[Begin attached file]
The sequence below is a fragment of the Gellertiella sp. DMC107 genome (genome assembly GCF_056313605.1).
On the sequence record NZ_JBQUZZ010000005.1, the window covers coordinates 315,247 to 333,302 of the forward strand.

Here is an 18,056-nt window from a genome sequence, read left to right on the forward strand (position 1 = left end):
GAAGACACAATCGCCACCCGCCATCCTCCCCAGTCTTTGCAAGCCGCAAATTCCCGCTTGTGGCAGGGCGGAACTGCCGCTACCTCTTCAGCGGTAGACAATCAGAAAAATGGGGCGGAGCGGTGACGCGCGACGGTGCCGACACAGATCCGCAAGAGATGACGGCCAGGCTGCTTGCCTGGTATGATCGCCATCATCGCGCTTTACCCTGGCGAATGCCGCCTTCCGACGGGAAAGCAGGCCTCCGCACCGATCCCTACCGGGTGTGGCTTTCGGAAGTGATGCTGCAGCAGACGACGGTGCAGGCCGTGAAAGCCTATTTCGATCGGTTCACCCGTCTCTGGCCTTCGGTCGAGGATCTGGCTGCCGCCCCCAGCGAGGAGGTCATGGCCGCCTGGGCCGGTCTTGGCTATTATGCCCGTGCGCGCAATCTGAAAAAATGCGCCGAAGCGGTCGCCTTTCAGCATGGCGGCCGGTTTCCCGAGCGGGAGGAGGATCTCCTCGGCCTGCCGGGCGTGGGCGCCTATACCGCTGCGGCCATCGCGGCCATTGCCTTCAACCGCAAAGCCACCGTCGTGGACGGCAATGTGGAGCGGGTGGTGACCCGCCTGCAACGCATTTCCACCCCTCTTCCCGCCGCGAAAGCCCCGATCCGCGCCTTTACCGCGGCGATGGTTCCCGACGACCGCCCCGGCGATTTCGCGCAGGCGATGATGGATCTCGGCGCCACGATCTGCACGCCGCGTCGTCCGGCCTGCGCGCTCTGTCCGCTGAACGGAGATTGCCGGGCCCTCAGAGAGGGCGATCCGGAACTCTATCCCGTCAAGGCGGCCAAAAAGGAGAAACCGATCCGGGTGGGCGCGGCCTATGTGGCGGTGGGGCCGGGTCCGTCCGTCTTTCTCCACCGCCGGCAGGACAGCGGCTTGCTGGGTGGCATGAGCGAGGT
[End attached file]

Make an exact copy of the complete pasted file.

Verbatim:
The sequence below is a fragment of the Gellertiella sp. DMC107 genome (genome assembly GCF_056313605.1).
On the sequence record NZ_JBQUZZ010000005.1, the window covers coordinates 315,247 to 333,302 of the forward strand.

Here is an 18,056-nt window from a genome sequence, read left to right on the forward strand (position 1 = left end):
GAAGACACAATCGCCACCCGCCATCCTCCCCAGTCTTTGCAAGCCGCAAATTCCCGCTTGTGGCAGGGCGGAACTGCCGCTACCTCTTCAGCGGTAGACAATCAGAAAAATGGGGCGGAGCGGTGACGCGCGACGGTGCCGACACAGATCCGCAAGAGATGACGGCCAGGCTGCTTGCCTGGTATGATCGCCATCATCGCGCTTTACCCTGGCGAATGCCGCCTTCCGACGGGAAAGCAGGCCTCCGCACCGATCCCTACCGGGTGTGGCTTTCGGAAGTGATGCTGCAGCAGACGACGGTGCAGGCCGTGAAAGCCTATTTCGATCGGTTCACCCGTCTCTGGCCTTCGGTCGAGGATCTGGCTGCCGCCCCCAGCGAGGAGGTCATGGCCGCCTGGGCCGGTCTTGGCTATTATGCCCGTGCGCGCAATCTGAAAAAATGCGCCGAAGCGGTCGCCTTTCAGCATGGCGGCCGGTTTCCCGAGCGGGAGGAGGATCTCCTCGGCCTGCCGGGCGTGGGCGCCTATACCGCTGCGGCCATCGCGGCCATTGCCTTCAACCGCAAAGCCACCGTCGTGGACGGCAATGTGGAGCGGGTGGTGACCCGCCTGCAACGCATTTCCACCCCTCTTCCCGCCGCGAAAGCCCCGATCCGCGCCTTTACCGCGGCGATGGTTCCCGACGACCGCCCCGGCGATTTCGCGCAGGCGATGATGGATCTCGGCGCCACGATCTGCACGCCGCGTCGTCCGGCCTGCGCGCTCTGTCCGCTGAACGGAGATTGCCGGGCCCTCAGAGAGGGCGATCCGGAACTCTATCCCGTCAAGGCGGCCAAAAAGGAGAAACCGATCCGGGTGGGCGCGGCCTATGTGGCGGTGGGGCCGGGTCCGTCCGTCTTTCTCCACCGCCGGCAGGACAGCGGCTTGCTGGGTGGCATGAGCGAGGT